With Hurricane Eta on the way, I decided to get some more work done on the ink disk before the rain and wind started. This time I worked section by section instead of scattering my attention across the whole disk, and it worked beautifully. My first round of scrubbing took the top layer of bright orange rust off, but there was plenty left on the disk for round two. I scrubbed each section down with steel wool until the coating of WD-40 stopped turning new shades of rust-colored, then wiped the residue off with rags until they came away mostly clean. Not a lot of work done, just the back of the disk, but I feel it’s good work.
It might even be good enough my perfectionist self will be satisfied and I won’t have to do a third scrubbing on this small section of press. Yay for progress!
Once Eta is passed, I’ll scrub down the top of the disk to take the remaining rust off it as well. Then it’s off to the welder to hopefully get disk and shaft reunited!
I hadn’t planned to work on my press today, seeing as NaNoWriMo has started and I have a novel to finish editing, but it turns out I’m more enamored with scrubbing rust off a press than editing my words. I’ve been going out once a day to soak the grippers in WD-40 in the hopes they will loosen enough for me to remove them, but sadly no progress has occurred there. However, I did take the steel wool to the exposed top and side edges of the platen, which had their share of rust to remove.
After scrubbing them down, I decided to try unscrewing the tympan clamps so I could give them a more thorough cleaning. Two of the screws have odd tops, so it was a challenge to get them started, but once I got them loosened up with some stubborn twisting and liberal WD-40 application, they came out beautifully. When I took the clamps off I discovered not only insidious rust that had worked its way between clamps and platen, but also strips of old tympan paper stuck under the clamps! They’re far too grimy and stiff to resemble anything useful now, but they were amusing to find. I removed the paper and gave the clamps and the newly exposed edges of the platen their first scrubbing. It’s a small amount done, but still progress!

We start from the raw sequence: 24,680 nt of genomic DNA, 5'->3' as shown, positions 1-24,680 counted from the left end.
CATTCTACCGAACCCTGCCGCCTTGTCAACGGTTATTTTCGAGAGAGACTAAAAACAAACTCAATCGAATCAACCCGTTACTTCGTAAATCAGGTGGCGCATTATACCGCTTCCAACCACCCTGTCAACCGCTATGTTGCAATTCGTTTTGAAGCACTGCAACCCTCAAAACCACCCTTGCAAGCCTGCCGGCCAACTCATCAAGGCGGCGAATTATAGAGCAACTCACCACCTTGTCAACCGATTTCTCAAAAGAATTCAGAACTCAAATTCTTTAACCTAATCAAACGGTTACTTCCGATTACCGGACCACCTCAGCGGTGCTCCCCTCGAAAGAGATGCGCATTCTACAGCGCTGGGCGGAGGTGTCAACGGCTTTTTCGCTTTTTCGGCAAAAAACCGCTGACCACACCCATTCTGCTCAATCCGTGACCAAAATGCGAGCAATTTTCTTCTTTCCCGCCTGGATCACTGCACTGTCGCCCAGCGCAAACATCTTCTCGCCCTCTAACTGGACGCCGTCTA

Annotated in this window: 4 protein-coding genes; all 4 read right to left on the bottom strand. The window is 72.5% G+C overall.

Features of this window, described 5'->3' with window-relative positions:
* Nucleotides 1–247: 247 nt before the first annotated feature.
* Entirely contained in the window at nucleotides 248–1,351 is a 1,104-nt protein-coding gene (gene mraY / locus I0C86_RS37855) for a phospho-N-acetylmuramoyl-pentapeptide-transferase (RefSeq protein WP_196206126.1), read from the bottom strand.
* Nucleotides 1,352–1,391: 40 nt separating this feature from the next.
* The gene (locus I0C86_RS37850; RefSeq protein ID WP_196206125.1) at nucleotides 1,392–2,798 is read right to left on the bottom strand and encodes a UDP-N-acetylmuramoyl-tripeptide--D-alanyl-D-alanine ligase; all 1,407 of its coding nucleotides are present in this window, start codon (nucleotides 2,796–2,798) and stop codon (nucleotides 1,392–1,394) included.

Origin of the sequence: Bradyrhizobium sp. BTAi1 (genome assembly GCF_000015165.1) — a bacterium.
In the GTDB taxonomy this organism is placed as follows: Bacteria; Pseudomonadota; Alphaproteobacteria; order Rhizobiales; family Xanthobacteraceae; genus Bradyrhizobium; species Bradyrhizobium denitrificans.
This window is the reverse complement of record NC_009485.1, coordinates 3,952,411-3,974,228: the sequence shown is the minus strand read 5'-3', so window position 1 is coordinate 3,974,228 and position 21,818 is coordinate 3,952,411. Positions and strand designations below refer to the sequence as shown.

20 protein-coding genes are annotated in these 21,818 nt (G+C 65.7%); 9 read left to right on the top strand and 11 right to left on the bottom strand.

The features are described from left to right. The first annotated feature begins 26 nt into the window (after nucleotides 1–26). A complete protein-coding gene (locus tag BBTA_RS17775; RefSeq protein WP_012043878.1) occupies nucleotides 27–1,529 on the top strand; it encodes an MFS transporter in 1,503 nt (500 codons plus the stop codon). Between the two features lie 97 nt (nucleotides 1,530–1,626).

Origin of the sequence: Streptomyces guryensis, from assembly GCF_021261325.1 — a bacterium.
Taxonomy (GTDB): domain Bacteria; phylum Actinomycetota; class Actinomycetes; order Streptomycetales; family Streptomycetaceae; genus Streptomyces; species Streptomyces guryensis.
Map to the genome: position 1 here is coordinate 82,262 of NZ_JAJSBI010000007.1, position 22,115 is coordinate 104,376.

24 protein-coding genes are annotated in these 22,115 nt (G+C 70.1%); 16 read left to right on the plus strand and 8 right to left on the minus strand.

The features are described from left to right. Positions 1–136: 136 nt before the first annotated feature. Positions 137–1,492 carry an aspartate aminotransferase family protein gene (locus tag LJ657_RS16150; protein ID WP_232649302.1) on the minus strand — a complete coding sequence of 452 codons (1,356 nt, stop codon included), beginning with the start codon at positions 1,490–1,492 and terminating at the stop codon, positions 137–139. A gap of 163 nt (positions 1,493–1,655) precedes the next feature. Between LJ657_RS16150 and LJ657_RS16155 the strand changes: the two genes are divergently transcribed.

A larger accomplishment I pulled off today was finding a welder who will work with cast iron! Finally! I was beginning to worry I’d have to ship off my ink disk and shaft to have them mended by a professional letterpress restorer, which considering the weight and fragility of old cast iron, was not a prospect I was looking forward to. The shaft isn’t fixed yet, but I’m a huge step closer to getting that done. Once the ink disk is operational again, I’ll be sending off the rollers to get recovered; the second big project in need of doing.
Today marks my first time working on my new press! After much researching, article reading, and press restoration video watching, I finally got started on restoring mine. I found and contacted NA Graphics to get my rollers recovered and/or replaced (they’ll decided which once they see the rollers in person). The rollers are now boxed up with as much bubble wrap as I could cram in, ready to be sent off to get cleaned up and fixed up. I also began looking for local welders to fix the broken ink disk shaft, but have met with far less success thus far. Cast iron, it seems, is not a popular metal anymore. Maybe it has something to do with its immense weight and predilection to rust…
Speaking of rust, most of today was dedicated to that subject. I started with soaking the broken end of the ink disk shaft, which was rusted into the arm of the press, with WD-40. Despite the bright orange patina of rust all over it, after only a few minutes the shaft easily popped out. Success! I scrubbed down the shaft, although only the broken end had much rust on it. The rest of it had been kept clean, stuck inside its socket as it was.
Two years ago, while working as a teen editor for elementia magazine, I was introduced to letterpress printing when we went to Hammerpress to print broadsides for the magazine’s Best Of special edition. For years my mother, lover of vintage and antiques, had been trying to get me interested in old style writing—i.e. a typewriter. While I like the idea of a typewriter, I was never as enamored with it as I was when I met a printing press. A Vandercook proof press, to be exact, that had me in love with letterpress from the first moment.
A year later, I went back to Hammerpress with my friend for my 21st birthday. Being the kind of person who spends their 21st birthday at a stamp carving workshop at a letterpress studio pretty much tells you all you need to know about me. (I am the young adult stereotype’s worst nightmare.)
After that, we moved across country to Florida, effectively stranding me away from everything I’d known. Shortly after moving I found Print St. Pete, a nearby letterpress studio. I attended an open house they held, then a letterpress basics workshop, which was designed to teach students enough about the occupation that they could rent studio space and use the equipment on their own. I didn’t get a chance to rent their studio before we had to move again (that’s a novel in itself), and being 3 hours away I don’t see myself getting the chance to do so now.